In the blogging game, it’s the editor’s duty to protect the writer; it is axiomatic that if a blog sucks, the greatest fault is that of whoever lit and edited it.
It’s not just for reasons of principle or kindness or whatever. Even a fat editor, if he’s good at his job, will try to shield the author from the shame and embarrassment of a shitty blog, the publication of which is a double whammy on the publication: readers will think of it as a place that publishes shitty blogs, and self-respecting writers will think of it as a place whose editors cannot be trusted. The publisher’s sacrosanct duty, that is, is to the valuable blogging ecosystem; whatever good might be done by protecting the writer is good for the soil of the blog.
Excerpts from books are an exception to this rule. The book already exists. It’s the finished product of (and a reflection on the editors in) a whole different publishing process. The blog editor may abbreviate portions of it for length and clarity – for the sake of prerogatives of the blog, that is – but they can’t tinker more than superficially with the writing itself. Also, the blog editor has no control and is not responsible for whether a book available for checkout is invalid, only whether a good blog can be obtained by checkout. Again, in the blogging game, the editor’s sacred duty is to bloggingto not books.
Australian(?) life consultant Amanda Trenfield’s book, about the important and inspiring life lessons she learned when she got mega horny for a guy at a conference dinner she attended with her husband, is probably quite brutal. It is written like this:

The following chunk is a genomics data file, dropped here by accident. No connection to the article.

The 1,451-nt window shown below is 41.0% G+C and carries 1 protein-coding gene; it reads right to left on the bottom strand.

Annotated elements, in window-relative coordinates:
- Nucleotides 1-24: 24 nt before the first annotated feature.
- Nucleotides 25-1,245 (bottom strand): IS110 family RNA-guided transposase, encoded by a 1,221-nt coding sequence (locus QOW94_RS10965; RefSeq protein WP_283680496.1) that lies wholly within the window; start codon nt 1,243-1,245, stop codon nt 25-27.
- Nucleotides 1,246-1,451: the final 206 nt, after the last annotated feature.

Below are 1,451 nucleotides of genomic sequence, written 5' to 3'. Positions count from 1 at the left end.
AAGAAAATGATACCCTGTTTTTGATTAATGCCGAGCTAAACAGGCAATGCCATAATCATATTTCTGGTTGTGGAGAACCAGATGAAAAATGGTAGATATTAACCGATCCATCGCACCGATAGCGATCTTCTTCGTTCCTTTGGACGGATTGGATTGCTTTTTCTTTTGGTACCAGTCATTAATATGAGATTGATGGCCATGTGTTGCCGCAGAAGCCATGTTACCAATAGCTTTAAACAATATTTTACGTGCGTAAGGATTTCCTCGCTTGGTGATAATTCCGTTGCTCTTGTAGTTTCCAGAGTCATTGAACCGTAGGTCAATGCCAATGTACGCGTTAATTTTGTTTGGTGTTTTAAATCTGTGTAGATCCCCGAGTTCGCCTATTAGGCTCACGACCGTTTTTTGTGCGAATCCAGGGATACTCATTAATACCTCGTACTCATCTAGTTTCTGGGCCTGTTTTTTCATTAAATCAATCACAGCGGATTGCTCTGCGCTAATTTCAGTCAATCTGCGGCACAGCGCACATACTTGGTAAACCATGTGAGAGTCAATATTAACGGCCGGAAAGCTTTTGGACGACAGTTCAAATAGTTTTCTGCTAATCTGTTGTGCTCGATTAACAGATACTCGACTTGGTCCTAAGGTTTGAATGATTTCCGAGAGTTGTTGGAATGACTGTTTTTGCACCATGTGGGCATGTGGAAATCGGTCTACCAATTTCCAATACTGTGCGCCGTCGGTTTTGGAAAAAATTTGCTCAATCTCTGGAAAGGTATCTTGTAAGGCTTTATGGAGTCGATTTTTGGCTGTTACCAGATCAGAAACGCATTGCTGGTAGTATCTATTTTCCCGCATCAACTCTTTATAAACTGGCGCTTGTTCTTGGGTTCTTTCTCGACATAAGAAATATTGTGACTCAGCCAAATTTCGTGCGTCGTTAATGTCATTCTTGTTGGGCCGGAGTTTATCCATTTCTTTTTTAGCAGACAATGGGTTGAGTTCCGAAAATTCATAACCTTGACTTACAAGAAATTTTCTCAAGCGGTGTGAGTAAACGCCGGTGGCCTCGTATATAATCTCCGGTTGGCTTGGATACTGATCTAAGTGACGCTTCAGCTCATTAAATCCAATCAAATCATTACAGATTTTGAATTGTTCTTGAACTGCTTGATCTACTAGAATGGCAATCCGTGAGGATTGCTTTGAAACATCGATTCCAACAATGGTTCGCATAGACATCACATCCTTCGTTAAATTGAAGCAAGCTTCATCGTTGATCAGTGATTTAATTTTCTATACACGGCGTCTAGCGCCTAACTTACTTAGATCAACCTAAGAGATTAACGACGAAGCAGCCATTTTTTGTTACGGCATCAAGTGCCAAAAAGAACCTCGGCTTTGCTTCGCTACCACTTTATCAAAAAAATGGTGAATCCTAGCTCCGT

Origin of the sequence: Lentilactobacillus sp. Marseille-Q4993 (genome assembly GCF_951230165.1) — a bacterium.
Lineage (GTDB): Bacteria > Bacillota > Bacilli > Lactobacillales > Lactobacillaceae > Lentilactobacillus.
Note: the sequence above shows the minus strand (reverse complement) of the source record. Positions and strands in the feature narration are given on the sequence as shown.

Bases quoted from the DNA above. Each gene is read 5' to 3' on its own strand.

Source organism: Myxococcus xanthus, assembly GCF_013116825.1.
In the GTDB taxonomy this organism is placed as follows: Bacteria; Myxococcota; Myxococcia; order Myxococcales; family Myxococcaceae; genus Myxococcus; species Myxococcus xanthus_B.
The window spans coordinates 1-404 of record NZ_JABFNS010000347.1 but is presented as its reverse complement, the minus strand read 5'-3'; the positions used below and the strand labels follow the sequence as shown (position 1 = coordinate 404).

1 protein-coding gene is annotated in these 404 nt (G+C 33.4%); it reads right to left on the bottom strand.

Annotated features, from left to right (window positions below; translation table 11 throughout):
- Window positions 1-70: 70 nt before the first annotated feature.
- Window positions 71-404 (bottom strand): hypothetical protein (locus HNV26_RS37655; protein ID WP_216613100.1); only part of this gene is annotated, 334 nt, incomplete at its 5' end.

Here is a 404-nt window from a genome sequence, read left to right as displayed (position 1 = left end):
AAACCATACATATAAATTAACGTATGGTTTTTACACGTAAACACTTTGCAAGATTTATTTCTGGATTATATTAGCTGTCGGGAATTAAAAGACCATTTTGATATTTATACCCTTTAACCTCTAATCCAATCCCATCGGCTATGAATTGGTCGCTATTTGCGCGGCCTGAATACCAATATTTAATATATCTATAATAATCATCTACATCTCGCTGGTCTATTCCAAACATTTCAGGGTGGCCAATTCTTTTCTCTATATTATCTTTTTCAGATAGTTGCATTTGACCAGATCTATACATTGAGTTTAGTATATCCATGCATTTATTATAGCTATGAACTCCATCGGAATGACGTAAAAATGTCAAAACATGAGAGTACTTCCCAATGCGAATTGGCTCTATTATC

Throughout dinner, I was my usual lively, talkative self. I was, after all, in sales. The group chatted happily, each of us enjoying an excellent tasting of Western Australian specialties cooked with care and pride.
And like that :
As the evening progressed, my attraction to Jason grew. I quickly became aware of each of his breaths and unconsciously mirrored his rhythm. I caught myself, embarrassed, staring at his chest through his fitted white dress shirt. Yes, he had a fit, toned and attractive body, but was it his chest that appealed to me?
For dessert, he offered me a sample of his decadent, gooey chocolate pudding. I declined, but he scooped up a generous spoonful and fed me across the table anyway.
And like that :
The following days were a complete blur. I couldn’t make sense of my feelings. I couldn’t escape Jason’s incessant thoughts. I certainly couldn’t imagine how I would return to my normal life: a full-time career in financial services, caring for two young children, household chores, social commitments, being a wife. What I realized was that the successful, comfortable, and somewhat predictable life I had spent 20 years building no longer had any consequences. I just didn’t care.
That’s psychopathic shit. An excellent tasting? Western Australian delights? Simply no longer worry about his family because an attractive weirdo at a conference wouldn’t take no for an answer when he offers you a scoop of chocolate pudding?
All of the above, and more, comes from an excerpt from Trenfield’s book, published just over a week ago in the Sydney Morning Herald under the caption, “Less than a month after meeting my soul mate, I ended my 14-year marriage.” The writing is atrocious, the author obviously deranged. This book, I am precisely 1,000% sure, is only enjoyable for reasons totally different from those intended by its author.
Does this mean that the extract is bad? Nope! The extract, remember, is not a book. The extract is a Blog. And the Blog ends like this:
It is incredible, A-plus joke construction. Whoever made this editing decision – ending the excerpt with the revelation that the author blew up his family to be with the pudding-insist, then following that immediately with his book title – is a genius. A titan of the blogging game.